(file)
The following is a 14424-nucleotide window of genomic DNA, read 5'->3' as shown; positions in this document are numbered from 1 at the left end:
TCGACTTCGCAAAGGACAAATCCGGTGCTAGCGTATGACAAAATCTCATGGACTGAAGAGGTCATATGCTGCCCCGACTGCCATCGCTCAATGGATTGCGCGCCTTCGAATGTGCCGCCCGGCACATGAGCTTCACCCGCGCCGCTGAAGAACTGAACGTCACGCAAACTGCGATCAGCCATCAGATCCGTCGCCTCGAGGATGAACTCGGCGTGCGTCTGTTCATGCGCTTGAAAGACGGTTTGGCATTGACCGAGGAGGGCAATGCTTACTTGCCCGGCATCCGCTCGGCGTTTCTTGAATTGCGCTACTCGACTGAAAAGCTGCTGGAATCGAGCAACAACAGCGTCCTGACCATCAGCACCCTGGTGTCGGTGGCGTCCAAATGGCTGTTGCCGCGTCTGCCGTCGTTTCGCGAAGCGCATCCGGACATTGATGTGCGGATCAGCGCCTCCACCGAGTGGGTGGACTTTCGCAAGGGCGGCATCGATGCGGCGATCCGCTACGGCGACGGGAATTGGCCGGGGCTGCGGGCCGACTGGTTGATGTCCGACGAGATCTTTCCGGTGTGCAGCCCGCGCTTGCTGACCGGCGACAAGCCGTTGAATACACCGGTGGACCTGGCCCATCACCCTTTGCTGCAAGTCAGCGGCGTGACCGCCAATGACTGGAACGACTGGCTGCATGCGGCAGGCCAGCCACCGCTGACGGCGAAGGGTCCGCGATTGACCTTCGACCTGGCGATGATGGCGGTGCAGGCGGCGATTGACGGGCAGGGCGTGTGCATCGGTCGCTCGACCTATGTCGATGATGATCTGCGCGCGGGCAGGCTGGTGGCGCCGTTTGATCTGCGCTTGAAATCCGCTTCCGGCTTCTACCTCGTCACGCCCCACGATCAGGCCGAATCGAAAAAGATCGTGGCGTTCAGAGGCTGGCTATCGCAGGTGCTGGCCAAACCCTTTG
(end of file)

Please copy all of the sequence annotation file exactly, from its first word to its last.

The following is a 14424-nucleotide window of genomic DNA, read 5'->3' as shown; positions in this document are numbered from 1 at the left end:
TCGACTTCGCAAAGGACAAATCCGGTGCTAGCGTATGACAAAATCTCATGGACTGAAGAGGTCATATGCTGCCCCGACTGCCATCGCTCAATGGATTGCGCGCCTTCGAATGTGCCGCCCGGCACATGAGCTTCACCCGCGCCGCTGAAGAACTGAACGTCACGCAAACTGCGATCAGCCATCAGATCCGTCGCCTCGAGGATGAACTCGGCGTGCGTCTGTTCATGCGCTTGAAAGACGGTTTGGCATTGACCGAGGAGGGCAATGCTTACTTGCCCGGCATCCGCTCGGCGTTTCTTGAATTGCGCTACTCGACTGAAAAGCTGCTGGAATCGAGCAACAACAGCGTCCTGACCATCAGCACCCTGGTGTCGGTGGCGTCCAAATGGCTGTTGCCGCGTCTGCCGTCGTTTCGCGAAGCGCATCCGGACATTGATGTGCGGATCAGCGCCTCCACCGAGTGGGTGGACTTTCGCAAGGGCGGCATCGATGCGGCGATCCGCTACGGCGACGGGAATTGGCCGGGGCTGCGGGCCGACTGGTTGATGTCCGACGAGATCTTTCCGGTGTGCAGCCCGCGCTTGCTGACCGGCGACAAGCCGTTGAATACACCGGTGGACCTGGCCCATCACCCTTTGCTGCAAGTCAGCGGCGTGACCGCCAATGACTGGAACGACTGGCTGCATGCGGCAGGCCAGCCACCGCTGACGGCGAAGGGTCCGCGATTGACCTTCGACCTGGCGATGATGGCGGTGCAGGCGGCGATTGACGGGCAGGGCGTGTGCATCGGTCGCTCGACCTATGTCGATGATGATCTGCGCGCGGGCAGGCTGGTGGCGCCGTTTGATCTGCGCTTGAAATCCGCTTCCGGCTTCTACCTCGTCACGCCCCACGATCAGGCCGAATCGAAAAAGATCGTGGCGTTCAGAGGCTGGCTATCGCAGGTGCTGGCCAAACCCTTTG